Agreeing to the Apps

Setting up my new smartphone required me to reinstall many of the apps I had grown fond of using.  I suppose the first time I set them up I blindly agreed to the 30 page terms of service and granted permissions for access to whatever was listed.  This time, however, I took a longer look at what the app was asking permission to access.  Some of them had long lists and included parts of my data that I couldn’t even conceive what the app would use them for.  Even more troubling, is that you can’t opt out of any of the requested permissions in order to use the app.  It’s ALL or nothing.

Below is a screencap for all the things on my phone that Waze, a community-based traffic and navigation app, needed permission to access.

Waze App Permissions

Only some of the permissions seemed self-explanatory for a traffic and navigation app.  Some of the access permissions I could understand immediately such as the microphone to allow for voice-activated commands while driving, the location details, and even contacts to coordinate arrivals at events.  But I couldn’t figure out the requested access to Photos/Media/Files, SMS, and Calendar.  I suppose you might want to integrate the calendar with the app to seamlessly transfer location information.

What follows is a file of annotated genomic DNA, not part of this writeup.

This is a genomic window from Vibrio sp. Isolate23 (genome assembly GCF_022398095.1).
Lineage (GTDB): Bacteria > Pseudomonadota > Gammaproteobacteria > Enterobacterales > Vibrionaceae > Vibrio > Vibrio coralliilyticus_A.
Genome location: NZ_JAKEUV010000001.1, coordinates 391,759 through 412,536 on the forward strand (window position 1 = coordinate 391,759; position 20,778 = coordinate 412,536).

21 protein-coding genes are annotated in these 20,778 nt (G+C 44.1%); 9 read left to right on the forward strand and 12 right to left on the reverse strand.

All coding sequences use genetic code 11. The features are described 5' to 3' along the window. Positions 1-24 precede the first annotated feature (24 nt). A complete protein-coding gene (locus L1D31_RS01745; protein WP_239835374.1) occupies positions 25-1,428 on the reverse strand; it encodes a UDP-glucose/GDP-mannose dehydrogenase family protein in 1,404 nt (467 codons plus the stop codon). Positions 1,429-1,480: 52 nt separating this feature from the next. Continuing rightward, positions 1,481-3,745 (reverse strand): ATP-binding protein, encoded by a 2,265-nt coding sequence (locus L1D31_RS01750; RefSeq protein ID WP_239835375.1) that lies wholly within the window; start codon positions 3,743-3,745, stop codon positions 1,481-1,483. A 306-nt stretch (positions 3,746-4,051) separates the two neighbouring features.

Below are two screencaps for permissions requested from the WhatsApp Messenger.  The list was so long I had to capture it in two separate pieces. I also expanded some of the descriptions to try and figure out what the app intended to do with the access.

WhatsApp Messenger I

WhatsApp Messenger II

Of course I accepted everything so I could use the silly thing, but I found some of them really puzzling.  Why does WhatsApp need to access my “Device & app history”?  Or what about “Device ID & call information”?  I also found the “Other” permissions particularly alarming especially since they seem to be written in IT-ese, or some other foreign technology language.

Admittedly, I feel torn.  I want the convenience and perks of using the apps, without losing control and constantly wondering “what are they going to do with all that data?”.  It feels invasive.  What are we agreeing to when we ACCEPT?  I’m in favor of seamless integrations and automation, but I also want to understand how it’s happening and be able to decide which data is being used for what purpose.

2 comments for “Agreeing to the Apps

  1. Anonymous
    5 July 2016 at 09:01

    scary re: information being collected and for what purpose; great blog

  2. Katerina
    5 July 2016 at 20:03

    I agree…. It’s nuts- and I agree to it all too for the convenience….. The world is changing and nothing is private anymore…. Its like When I searched for a hotel in Athens once and for months later I kep getting pop up ads on facebook or msn with hot prices for Athens .

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